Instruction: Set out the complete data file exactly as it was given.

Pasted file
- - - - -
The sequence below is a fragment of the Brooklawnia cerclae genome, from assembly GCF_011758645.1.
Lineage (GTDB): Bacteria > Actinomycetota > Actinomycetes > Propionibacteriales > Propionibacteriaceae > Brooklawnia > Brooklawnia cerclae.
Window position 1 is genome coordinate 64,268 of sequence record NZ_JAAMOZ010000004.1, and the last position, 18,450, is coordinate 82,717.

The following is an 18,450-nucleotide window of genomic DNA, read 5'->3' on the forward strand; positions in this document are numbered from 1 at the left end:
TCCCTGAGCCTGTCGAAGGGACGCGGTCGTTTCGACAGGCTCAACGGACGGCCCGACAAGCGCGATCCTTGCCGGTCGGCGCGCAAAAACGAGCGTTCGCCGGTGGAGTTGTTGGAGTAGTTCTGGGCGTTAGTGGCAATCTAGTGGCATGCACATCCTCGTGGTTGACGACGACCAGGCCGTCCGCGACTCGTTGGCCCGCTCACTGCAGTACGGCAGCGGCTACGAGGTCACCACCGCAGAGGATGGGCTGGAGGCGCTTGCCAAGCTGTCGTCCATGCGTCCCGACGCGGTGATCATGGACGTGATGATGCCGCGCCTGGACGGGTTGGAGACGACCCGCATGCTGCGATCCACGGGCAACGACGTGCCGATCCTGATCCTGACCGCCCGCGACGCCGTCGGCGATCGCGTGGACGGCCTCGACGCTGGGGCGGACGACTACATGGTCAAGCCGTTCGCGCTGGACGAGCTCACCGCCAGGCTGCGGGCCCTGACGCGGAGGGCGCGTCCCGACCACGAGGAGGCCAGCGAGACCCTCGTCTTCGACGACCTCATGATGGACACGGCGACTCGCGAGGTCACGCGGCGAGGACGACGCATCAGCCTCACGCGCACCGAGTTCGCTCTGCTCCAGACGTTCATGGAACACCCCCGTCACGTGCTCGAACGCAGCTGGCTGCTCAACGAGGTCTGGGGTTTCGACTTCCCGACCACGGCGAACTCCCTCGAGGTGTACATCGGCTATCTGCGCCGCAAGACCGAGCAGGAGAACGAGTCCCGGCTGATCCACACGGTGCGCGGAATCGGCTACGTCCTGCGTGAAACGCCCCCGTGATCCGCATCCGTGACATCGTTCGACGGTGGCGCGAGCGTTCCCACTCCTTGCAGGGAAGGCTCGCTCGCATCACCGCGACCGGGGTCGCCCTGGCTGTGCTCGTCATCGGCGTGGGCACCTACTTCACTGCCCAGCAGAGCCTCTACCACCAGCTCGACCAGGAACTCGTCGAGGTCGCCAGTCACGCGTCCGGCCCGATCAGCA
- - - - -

The sequence below is a fragment of the Brooklawnia cerclae genome, from assembly GCF_011758645.1.
Lineage (GTDB): Bacteria > Actinomycetota > Actinomycetes > Propionibacteriales > Propionibacteriaceae > Brooklawnia > Brooklawnia cerclae.
Window position 1 is genome coordinate 64,268 of sequence record NZ_JAAMOZ010000004.1, and the last position, 18,450, is coordinate 82,717.

The following is an 18,450-nucleotide window of genomic DNA, read 5'->3' on the forward strand; positions in this document are numbered from 1 at the left end:
TCCCTGAGCCTGTCGAAGGGACGCGGTCGTTTCGACAGGCTCAACGGACGGCCCGACAAGCGCGATCCTTGCCGGTCGGCGCGCAAAAACGAGCGTTCGCCGGTGGAGTTGTTGGAGTAGTTCTGGGCGTTAGTGGCAATCTAGTGGCATGCACATCCTCGTGGTTGACGACGACCAGGCCGTCCGCGACTCGTTGGCCCGCTCACTGCAGTACGGCAGCGGCTACGAGGTCACCACCGCAGAGGATGGGCTGGAGGCGCTTGCCAAGCTGTCGTCCATGCGTCCCGACGCGGTGATCATGGACGTGATGATGCCGCGCCTGGACGGGTTGGAGACGACCCGCATGCTGCGATCCACGGGCAACGACGTGCCGATCCTGATCCTGACCGCCCGCGACGCCGTCGGCGATCGCGTGGACGGCCTCGACGCTGGGGCGGACGACTACATGGTCAAGCCGTTCGCGCTGGACGAGCTCACCGCCAGGCTGCGGGCCCTGACGCGGAGGGCGCGTCCCGACCACGAGGAGGCCAGCGAGACCCTCGTCTTCGACGACCTCATGATGGACACGGCGACTCGCGAGGTCACGCGGCGAGGACGACGCATCAGCCTCACGCGCACCGAGTTCGCTCTGCTCCAGACGTTCATGGAACACCCCCGTCACGTGCTCGAACGCAGCTGGCTGCTCAACGAGGTCTGGGGTTTCGACTTCCCGACCACGGCGAACTCCCTCGAGGTGTACATCGGCTATCTGCGCCGCAAGACCGAGCAGGAGAACGAGTCCCGGCTGATCCACACGGTGCGCGGAATCGGCTACGTCCTGCGTGAAACGCCCCCGTGATCCGCATCCGTGACATCGTTCGACGGTGGCGCGAGCGTTCCCACTCCTTGCAGGGAAGGCTCGCTCGCATCACCGCGACCGGGGTCGCCCTGGCTGTGCTCGTCATCGGCGTGGGCACCTACTTCACTGCCCAGCAGAGCCTCTACCACCAGCTCGACCAGGAACTCGTCGAGGTCGCCAGTCACGCGTCCGGCCCGATCAGCA